Why is that planting trees is a particularly satisfying activity? Perhaps it is because of our (or mine, at least) deep need to scratch some small mark on the surface of the earth which will outlive us. And most of the trees which we plant will outlive us now, if they do well.
This afternoon we started by planting some specimen birch varieties across the burn from the house, in full view of the kitchen window. This includes a trio of Betula Ermanii from the wonderful Bluebell Nursery which my mother gave us for Christmas. They will make a nice centrepiece for the spring garden which we plan there. Indeed, we haven’t had to do much planning because as pulled back the rough grass we found hundreds of hidden snowdrops just coming out. It realy was like creating an instant garden.
Next we planted six tiny Douglas Firs which have been heeled in waiting for planting for far too long. They are on a bank facing the house about five hundred yards up the strath. In a hundred years time they should be a dominant feature in the near landscape. I don’t know how fast they will grow but I’m certainly looking forward to see them emerge out of the top of their tree guards in a few years time.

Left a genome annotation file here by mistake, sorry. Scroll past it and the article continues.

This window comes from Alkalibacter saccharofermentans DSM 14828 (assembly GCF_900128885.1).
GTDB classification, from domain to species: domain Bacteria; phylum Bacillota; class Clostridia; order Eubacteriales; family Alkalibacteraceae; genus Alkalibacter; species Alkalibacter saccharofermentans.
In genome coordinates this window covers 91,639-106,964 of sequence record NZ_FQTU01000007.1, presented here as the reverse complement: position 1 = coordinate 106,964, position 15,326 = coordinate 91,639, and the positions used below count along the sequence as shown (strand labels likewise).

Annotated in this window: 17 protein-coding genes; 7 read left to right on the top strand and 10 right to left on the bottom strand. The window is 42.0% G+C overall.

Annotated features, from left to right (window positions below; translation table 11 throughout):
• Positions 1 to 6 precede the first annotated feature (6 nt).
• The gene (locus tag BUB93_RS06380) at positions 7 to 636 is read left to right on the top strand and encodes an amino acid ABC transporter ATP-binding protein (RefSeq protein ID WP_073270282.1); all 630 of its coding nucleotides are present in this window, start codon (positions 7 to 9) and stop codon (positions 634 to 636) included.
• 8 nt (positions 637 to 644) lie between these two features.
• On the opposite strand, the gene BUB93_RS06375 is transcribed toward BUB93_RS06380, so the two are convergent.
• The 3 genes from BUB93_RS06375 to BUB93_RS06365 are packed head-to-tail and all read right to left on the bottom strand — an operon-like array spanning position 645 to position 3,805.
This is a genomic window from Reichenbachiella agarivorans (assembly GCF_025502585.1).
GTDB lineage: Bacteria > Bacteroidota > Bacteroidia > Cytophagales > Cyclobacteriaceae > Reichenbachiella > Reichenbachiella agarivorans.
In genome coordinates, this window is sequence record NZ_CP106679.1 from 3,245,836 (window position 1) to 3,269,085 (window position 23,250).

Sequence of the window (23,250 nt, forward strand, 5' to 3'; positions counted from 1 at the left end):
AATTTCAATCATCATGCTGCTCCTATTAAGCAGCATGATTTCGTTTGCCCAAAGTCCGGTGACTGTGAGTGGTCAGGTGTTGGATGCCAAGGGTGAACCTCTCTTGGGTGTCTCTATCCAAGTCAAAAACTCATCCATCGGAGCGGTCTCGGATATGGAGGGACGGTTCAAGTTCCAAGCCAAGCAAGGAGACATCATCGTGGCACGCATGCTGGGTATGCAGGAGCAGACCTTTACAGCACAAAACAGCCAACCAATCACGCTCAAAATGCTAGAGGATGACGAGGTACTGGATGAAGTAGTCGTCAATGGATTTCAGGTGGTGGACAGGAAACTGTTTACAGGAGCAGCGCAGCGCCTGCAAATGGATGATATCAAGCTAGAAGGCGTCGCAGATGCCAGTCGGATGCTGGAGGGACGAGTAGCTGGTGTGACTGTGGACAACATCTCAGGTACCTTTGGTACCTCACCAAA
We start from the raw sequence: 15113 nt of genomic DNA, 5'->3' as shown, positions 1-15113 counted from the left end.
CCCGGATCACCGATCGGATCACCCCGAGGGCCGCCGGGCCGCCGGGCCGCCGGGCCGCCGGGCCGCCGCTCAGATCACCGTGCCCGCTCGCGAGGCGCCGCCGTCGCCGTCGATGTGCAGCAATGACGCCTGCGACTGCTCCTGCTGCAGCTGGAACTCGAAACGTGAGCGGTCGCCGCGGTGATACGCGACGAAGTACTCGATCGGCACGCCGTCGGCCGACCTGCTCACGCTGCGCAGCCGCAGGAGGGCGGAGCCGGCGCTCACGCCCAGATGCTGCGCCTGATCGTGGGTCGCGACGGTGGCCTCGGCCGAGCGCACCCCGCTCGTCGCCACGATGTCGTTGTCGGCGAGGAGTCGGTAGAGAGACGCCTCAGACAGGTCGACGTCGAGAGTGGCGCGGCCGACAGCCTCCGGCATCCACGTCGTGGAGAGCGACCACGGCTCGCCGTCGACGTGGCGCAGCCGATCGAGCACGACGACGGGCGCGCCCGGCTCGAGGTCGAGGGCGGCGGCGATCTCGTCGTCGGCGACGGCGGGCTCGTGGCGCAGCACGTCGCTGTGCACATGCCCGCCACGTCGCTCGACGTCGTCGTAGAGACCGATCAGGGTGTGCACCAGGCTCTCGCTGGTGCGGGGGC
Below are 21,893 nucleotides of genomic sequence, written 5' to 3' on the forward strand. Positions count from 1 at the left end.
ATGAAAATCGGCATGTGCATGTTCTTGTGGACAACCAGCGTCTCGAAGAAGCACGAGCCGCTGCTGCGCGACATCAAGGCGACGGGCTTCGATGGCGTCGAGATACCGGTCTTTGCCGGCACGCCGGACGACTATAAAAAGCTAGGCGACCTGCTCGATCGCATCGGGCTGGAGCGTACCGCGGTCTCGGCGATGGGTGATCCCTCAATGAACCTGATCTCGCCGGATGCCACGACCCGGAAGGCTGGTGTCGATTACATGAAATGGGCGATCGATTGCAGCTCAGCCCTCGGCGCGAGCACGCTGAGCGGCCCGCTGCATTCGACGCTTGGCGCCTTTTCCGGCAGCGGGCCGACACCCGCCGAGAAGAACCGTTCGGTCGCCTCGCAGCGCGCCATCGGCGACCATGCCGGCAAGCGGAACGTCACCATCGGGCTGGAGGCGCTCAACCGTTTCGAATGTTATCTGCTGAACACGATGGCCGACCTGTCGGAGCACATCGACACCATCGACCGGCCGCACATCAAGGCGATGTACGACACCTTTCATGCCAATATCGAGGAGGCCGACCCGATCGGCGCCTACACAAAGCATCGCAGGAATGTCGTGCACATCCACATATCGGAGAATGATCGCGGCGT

The finally we had a few remaining birch and beech saplings from a large planting further up the strath. We took those down to the small wood we are creating right at the entrance to the estate. There is a nice mixture their of natural regeneration, trees we planted about five years ago and which are doing well, and now these new trees. In five years time there will be the beginnings of a very nice feature just as you cross the boundary on to the estate.
All very satisfying.